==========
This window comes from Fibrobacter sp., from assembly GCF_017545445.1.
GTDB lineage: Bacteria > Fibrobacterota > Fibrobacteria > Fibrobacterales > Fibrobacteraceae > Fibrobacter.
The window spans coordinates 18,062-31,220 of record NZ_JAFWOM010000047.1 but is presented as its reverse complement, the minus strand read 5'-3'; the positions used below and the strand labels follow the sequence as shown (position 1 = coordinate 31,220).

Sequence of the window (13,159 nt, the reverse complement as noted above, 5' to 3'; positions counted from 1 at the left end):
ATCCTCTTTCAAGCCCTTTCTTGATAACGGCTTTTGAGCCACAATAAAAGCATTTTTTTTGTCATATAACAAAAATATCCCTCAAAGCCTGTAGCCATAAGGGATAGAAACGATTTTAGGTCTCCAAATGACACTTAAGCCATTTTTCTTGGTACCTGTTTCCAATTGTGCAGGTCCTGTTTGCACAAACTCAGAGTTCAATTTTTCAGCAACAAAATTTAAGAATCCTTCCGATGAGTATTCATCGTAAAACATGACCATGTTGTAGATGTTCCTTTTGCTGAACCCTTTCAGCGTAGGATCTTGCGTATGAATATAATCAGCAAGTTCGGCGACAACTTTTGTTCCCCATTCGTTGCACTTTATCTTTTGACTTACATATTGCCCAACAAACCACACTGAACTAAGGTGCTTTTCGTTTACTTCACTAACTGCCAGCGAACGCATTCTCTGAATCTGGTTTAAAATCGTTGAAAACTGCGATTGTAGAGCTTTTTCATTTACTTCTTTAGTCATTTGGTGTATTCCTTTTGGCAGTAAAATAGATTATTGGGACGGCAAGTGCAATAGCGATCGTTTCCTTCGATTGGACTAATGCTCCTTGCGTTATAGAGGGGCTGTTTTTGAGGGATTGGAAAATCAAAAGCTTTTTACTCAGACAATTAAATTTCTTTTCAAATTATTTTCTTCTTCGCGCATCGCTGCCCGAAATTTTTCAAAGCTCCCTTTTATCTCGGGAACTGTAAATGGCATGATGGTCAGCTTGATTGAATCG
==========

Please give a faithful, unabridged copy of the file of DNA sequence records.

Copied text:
This window comes from Fibrobacter sp., from assembly GCF_017545445.1.
GTDB lineage: Bacteria > Fibrobacterota > Fibrobacteria > Fibrobacterales > Fibrobacteraceae > Fibrobacter.
The window spans coordinates 18,062-31,220 of record NZ_JAFWOM010000047.1 but is presented as its reverse complement, the minus strand read 5'-3'; the positions used below and the strand labels follow the sequence as shown (position 1 = coordinate 31,220).

Sequence of the window (13,159 nt, the reverse complement as noted above, 5' to 3'; positions counted from 1 at the left end):
ATCCTCTTTCAAGCCCTTTCTTGATAACGGCTTTTGAGCCACAATAAAAGCATTTTTTTTGTCATATAACAAAAATATCCCTCAAAGCCTGTAGCCATAAGGGATAGAAACGATTTTAGGTCTCCAAATGACACTTAAGCCATTTTTCTTGGTACCTGTTTCCAATTGTGCAGGTCCTGTTTGCACAAACTCAGAGTTCAATTTTTCAGCAACAAAATTTAAGAATCCTTCCGATGAGTATTCATCGTAAAACATGACCATGTTGTAGATGTTCCTTTTGCTGAACCCTTTCAGCGTAGGATCTTGCGTATGAATATAATCAGCAAGTTCGGCGACAACTTTTGTTCCCCATTCGTTGCACTTTATCTTTTGACTTACATATTGCCCAACAAACCACACTGAACTAAGGTGCTTTTCGTTTACTTCACTAACTGCCAGCGAACGCATTCTCTGAATCTGGTTTAAAATCGTTGAAAACTGCGATTGTAGAGCTTTTTCATTTACTTCTTTAGTCATTTGGTGTATTCCTTTTGGCAGTAAAATAGATTATTGGGACGGCAAGTGCAATAGCGATCGTTTCCTTCGATTGGACTAATGCTCCTTGCGTTATAGAGGGGCTGTTTTTGAGGGATTGGAAAATCAAAAGCTTTTTACTCAGACAATTAAATTTCTTTTCAAATTATTTTCTTCTTCGCGCATCGCTGCCCGAAATTTTTCAAAGCTCCCTTTTATCTCGGGAACTGTAAATGGCATGATGGTCAGCTTGATTGAATCG